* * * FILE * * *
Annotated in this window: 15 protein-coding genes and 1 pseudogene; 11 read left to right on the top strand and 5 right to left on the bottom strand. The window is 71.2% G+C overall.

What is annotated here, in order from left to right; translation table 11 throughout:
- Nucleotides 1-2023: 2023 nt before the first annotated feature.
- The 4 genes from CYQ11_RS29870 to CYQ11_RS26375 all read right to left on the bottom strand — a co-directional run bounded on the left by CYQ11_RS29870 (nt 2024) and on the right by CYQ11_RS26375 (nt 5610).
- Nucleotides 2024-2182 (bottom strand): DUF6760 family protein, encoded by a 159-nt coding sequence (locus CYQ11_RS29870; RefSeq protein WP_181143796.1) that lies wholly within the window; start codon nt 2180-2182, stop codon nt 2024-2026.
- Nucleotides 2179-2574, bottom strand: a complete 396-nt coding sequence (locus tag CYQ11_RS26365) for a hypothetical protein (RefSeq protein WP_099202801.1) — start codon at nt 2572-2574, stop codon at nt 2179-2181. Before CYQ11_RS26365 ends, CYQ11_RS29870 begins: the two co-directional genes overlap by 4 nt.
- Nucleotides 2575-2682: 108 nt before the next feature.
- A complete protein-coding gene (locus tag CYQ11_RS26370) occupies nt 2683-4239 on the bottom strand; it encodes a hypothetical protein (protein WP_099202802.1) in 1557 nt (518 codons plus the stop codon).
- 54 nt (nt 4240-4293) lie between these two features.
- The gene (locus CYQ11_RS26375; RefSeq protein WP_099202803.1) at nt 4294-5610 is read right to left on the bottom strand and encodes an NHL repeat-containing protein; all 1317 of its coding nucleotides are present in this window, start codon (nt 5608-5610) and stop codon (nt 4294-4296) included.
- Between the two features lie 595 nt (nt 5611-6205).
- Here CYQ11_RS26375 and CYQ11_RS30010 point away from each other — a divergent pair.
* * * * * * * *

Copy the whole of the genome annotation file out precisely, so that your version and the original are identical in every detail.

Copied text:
Annotated in this window: 15 protein-coding genes and 1 pseudogene; 11 read left to right on the top strand and 5 right to left on the bottom strand. The window is 71.2% G+C overall.

What is annotated here, in order from left to right; translation table 11 throughout:
- Nucleotides 1-2023: 2023 nt before the first annotated feature.
- The 4 genes from CYQ11_RS29870 to CYQ11_RS26375 all read right to left on the bottom strand — a co-directional run bounded on the left by CYQ11_RS29870 (nt 2024) and on the right by CYQ11_RS26375 (nt 5610).
- Nucleotides 2024-2182 (bottom strand): DUF6760 family protein, encoded by a 159-nt coding sequence (locus CYQ11_RS29870; RefSeq protein WP_181143796.1) that lies wholly within the window; start codon nt 2180-2182, stop codon nt 2024-2026.
- Nucleotides 2179-2574, bottom strand: a complete 396-nt coding sequence (locus tag CYQ11_RS26365) for a hypothetical protein (RefSeq protein WP_099202801.1) — start codon at nt 2572-2574, stop codon at nt 2179-2181. Before CYQ11_RS26365 ends, CYQ11_RS29870 begins: the two co-directional genes overlap by 4 nt.
- Nucleotides 2575-2682: 108 nt before the next feature.
- A complete protein-coding gene (locus tag CYQ11_RS26370) occupies nt 2683-4239 on the bottom strand; it encodes a hypothetical protein (protein WP_099202802.1) in 1557 nt (518 codons plus the stop codon).
- 54 nt (nt 4240-4293) lie between these two features.
- The gene (locus CYQ11_RS26375; RefSeq protein WP_099202803.1) at nt 4294-5610 is read right to left on the bottom strand and encodes an NHL repeat-containing protein; all 1317 of its coding nucleotides are present in this window, start codon (nt 5608-5610) and stop codon (nt 4294-4296) included.
- Between the two features lie 595 nt (nt 5611-6205).
- Here CYQ11_RS26375 and CYQ11_RS30010 point away from each other — a divergent pair.